21st Century Cures Act

The Office of the National Coordinator: Interoperability and Information Blocking Final Rule Overview for Psychiatrists

When Congress passed the 21st Century Cures Act in 2016, it included in it Section 4004, which specifies certain practices that could constitute information blocking. From the Office of the National Coordinator for Health Information Technology (ONC) web site, these include:

  • Practices that restrict authorized access, exchange, or use under applicable state or federal law of such information for treatment and other permitted purposes under such applicable law, including transitions between certified health information technologies (health IT);
  • Implementing health IT in nonstandard ways that are likely to substantially increase the complexity or burden of accessing, exchanging, or using Electronic Health Information;
  • Implementing health IT in ways that are likely to—
    • Restrict the access, exchange, or use of EHI with respect to exporting complete information sets or in transitioning between health IT systems; or
    • Lead to fraud, waste, or abuse, or impede innovations and advancements in health information access, exchange, and use, including care delivery enabled by health IT.

In 2019, ONC released a 1,200+ page proposed rule outlining how these provisions within 21st Century Cures were to be enforced. While there are facets of the rule that will ultimately be beneficial to psychiatrists and patients alike, APA submitted a letter to the Administration detailing a number of concerns, especially around the new definition of electronic health information ("EHI") and the various information blocking provisions and their exceptions.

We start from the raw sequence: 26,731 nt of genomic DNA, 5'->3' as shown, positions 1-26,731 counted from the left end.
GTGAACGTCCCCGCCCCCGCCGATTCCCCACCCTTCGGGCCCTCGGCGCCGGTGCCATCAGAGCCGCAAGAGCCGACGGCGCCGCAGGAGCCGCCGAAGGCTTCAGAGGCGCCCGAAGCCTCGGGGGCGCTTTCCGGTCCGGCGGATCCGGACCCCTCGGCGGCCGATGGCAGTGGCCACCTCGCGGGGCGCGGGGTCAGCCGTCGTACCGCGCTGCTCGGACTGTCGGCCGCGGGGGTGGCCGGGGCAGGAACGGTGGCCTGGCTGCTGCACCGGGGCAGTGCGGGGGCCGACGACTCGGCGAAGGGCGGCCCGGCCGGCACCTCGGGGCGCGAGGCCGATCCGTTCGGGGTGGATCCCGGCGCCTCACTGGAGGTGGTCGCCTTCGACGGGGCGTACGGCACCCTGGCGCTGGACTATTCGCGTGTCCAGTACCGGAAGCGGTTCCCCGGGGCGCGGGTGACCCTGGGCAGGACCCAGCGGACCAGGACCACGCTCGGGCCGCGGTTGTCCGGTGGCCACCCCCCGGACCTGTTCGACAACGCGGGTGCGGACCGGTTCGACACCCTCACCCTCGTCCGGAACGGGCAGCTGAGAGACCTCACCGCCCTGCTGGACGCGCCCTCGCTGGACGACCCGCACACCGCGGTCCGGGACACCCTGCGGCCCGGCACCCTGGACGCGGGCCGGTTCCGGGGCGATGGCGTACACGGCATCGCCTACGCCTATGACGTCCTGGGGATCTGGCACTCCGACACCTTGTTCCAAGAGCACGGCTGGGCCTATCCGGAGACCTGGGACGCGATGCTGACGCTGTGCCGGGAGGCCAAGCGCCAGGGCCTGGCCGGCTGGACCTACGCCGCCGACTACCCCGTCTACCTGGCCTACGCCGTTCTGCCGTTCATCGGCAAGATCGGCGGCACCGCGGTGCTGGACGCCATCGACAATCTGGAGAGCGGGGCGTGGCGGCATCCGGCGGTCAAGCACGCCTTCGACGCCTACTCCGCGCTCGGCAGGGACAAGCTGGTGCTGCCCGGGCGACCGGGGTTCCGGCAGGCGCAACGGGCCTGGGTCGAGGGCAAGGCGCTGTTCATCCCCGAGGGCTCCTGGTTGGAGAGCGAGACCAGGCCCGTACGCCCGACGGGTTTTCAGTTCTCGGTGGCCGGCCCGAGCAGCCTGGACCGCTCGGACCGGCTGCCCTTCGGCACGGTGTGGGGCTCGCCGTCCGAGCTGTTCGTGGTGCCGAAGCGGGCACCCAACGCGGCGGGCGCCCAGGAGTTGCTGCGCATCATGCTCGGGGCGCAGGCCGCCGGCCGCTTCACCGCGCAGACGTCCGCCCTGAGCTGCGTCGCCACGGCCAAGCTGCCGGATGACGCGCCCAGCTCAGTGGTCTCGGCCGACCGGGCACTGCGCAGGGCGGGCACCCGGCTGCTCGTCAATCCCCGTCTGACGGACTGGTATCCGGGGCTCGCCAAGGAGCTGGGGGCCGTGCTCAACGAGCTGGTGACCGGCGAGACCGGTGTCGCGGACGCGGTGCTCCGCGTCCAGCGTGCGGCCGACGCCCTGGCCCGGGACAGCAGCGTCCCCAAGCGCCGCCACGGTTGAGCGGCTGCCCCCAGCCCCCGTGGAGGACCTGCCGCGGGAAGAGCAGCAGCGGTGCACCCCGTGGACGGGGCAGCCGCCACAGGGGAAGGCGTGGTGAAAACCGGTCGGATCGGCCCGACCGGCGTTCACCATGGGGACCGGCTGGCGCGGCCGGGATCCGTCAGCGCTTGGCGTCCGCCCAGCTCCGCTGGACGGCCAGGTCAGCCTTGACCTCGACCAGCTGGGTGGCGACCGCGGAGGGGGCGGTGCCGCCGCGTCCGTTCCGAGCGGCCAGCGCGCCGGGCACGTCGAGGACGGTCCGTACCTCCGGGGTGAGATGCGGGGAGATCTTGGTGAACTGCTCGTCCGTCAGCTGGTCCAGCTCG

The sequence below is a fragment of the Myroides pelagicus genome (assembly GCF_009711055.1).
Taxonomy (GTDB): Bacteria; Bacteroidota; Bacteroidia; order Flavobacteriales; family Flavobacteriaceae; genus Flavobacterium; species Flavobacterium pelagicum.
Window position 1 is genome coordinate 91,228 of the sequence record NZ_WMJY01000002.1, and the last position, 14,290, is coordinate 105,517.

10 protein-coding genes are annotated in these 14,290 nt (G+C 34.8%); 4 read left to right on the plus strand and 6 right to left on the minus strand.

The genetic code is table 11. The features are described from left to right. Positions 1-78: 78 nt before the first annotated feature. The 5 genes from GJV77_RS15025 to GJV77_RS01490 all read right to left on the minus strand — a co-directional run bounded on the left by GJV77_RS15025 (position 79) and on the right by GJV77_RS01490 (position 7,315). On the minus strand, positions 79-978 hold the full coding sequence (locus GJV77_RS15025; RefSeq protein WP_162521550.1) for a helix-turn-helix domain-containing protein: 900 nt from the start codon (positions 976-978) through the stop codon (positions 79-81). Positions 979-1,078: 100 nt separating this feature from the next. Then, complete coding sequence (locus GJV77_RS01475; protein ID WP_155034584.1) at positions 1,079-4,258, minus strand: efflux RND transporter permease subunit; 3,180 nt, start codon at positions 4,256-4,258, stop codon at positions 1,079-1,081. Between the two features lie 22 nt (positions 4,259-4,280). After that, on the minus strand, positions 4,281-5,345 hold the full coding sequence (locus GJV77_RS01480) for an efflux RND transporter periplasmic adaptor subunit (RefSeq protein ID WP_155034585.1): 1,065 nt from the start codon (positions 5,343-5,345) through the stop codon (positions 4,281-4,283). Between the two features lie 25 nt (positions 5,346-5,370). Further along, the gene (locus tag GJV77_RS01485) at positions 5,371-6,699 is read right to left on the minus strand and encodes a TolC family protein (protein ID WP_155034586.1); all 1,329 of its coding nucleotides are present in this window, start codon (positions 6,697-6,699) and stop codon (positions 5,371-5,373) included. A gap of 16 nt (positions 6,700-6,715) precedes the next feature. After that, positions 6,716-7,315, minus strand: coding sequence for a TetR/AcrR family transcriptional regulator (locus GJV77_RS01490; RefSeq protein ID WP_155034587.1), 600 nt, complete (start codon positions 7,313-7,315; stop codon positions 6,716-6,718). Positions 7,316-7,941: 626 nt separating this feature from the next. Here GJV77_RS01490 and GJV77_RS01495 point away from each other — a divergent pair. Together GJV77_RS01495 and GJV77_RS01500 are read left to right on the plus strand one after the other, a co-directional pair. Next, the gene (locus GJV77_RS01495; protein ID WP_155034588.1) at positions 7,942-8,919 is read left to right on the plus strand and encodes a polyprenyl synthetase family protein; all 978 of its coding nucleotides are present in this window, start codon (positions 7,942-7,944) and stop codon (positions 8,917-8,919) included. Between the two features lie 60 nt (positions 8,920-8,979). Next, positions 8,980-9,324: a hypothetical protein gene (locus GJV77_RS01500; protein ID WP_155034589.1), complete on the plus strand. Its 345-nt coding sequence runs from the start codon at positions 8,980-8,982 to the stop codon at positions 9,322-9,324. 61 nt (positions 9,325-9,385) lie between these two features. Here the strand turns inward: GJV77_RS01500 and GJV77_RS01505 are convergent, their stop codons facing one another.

In May 2020, the ONC released its Final Rule for 21st Century Cures. An overview of the Rule, its complete text, and various Fact Sheets can be accessed here.

Who Does it Affect?

The Final Rule affects those who the ONC defines as "actors." These include healthcare providers, Health IT developers of Certified Health IT, and Health Information Exchanges (HIEs) and Health Information Networks (HINs). Naturally, as physicians, psychiatrists are included in the definition of healthcare provider; however, you can view a full list of healthcare providers and their operational definitions here.

The Final Rule: Key Takeaways

In the Final Rule, ONC defines some key terms, including "electronic health information," (EHI) which updates the general definition of "protected health information" (PHI) under HIPAA. The rule outlines "information blocking," or those activities that are considered likely to interfere with the access, exchange, or use of EHI, by actors.